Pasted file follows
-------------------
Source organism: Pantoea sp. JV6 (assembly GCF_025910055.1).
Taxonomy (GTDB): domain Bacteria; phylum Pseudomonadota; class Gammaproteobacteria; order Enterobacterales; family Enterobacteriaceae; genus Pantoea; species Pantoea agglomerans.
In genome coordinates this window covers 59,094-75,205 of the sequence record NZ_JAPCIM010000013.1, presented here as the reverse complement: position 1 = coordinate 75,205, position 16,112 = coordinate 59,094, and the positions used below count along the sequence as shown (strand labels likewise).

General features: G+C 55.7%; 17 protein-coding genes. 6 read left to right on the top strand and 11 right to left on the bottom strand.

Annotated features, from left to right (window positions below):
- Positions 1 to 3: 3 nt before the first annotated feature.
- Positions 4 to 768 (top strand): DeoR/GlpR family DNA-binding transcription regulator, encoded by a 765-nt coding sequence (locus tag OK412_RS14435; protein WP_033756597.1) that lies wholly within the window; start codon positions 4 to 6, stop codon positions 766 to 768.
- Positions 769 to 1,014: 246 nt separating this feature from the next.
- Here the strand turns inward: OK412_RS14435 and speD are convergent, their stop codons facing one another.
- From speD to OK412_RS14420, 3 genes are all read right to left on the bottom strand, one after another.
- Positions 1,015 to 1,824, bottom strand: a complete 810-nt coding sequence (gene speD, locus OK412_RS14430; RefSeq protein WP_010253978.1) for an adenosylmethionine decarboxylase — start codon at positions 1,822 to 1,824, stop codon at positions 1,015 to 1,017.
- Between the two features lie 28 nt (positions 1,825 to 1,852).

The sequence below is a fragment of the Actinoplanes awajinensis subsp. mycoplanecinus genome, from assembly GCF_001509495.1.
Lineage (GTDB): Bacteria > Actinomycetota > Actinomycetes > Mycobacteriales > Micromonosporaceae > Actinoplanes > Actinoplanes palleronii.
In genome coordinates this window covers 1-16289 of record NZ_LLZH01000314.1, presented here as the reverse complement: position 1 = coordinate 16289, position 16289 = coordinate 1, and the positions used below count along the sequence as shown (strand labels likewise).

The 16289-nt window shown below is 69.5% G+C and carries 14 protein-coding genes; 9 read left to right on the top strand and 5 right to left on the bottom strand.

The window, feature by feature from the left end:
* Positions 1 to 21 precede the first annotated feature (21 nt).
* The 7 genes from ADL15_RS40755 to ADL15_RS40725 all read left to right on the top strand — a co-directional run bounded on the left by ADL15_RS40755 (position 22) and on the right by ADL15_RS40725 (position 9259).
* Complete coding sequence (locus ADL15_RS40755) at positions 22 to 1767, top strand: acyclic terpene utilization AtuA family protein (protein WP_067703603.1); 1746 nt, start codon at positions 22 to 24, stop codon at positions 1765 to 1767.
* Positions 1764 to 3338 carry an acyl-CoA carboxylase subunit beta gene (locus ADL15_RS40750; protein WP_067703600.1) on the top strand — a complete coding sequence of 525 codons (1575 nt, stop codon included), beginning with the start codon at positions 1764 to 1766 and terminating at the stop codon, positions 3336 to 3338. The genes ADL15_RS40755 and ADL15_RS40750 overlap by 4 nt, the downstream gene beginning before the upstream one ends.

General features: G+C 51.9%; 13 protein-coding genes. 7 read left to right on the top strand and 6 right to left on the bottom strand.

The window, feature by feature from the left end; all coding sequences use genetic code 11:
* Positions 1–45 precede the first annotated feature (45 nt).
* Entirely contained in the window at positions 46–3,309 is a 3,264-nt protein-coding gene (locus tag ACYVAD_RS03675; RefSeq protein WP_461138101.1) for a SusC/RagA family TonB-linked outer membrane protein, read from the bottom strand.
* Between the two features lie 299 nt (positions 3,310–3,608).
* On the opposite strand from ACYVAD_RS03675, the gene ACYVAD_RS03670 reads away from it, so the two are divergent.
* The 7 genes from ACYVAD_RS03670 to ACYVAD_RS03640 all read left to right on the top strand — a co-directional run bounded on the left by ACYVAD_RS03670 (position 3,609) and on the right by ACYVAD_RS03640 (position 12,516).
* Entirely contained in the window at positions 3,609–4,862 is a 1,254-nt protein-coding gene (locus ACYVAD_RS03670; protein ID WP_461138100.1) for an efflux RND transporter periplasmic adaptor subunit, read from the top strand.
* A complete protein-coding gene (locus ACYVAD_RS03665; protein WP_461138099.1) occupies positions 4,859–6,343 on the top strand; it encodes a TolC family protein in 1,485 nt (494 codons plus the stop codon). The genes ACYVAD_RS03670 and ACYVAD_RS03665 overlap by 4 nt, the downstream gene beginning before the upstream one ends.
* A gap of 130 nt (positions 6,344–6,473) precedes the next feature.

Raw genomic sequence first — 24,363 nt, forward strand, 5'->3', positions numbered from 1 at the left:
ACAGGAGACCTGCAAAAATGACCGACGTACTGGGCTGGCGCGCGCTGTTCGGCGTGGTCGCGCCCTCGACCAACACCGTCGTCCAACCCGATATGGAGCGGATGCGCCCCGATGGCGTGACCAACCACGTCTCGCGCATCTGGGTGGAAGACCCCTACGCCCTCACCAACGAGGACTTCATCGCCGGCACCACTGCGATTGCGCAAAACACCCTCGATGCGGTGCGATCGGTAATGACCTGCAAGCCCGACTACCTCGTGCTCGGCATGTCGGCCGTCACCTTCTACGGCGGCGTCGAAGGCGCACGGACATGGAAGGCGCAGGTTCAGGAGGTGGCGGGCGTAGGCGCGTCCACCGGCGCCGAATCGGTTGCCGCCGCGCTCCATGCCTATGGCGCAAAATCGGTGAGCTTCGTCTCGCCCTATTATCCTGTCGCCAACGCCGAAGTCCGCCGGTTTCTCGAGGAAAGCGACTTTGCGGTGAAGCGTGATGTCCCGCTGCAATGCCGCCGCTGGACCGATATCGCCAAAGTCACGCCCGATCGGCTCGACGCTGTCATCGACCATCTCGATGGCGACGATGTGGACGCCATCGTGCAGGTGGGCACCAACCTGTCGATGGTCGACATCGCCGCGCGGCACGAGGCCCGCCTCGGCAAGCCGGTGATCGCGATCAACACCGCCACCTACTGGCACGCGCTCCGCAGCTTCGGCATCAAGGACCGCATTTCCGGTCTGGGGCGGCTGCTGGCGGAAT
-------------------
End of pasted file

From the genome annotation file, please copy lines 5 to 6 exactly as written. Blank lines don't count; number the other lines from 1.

Annotated features, from left to right (window positions below):
- Positions 1 to 3: 3 nt before the first annotated feature.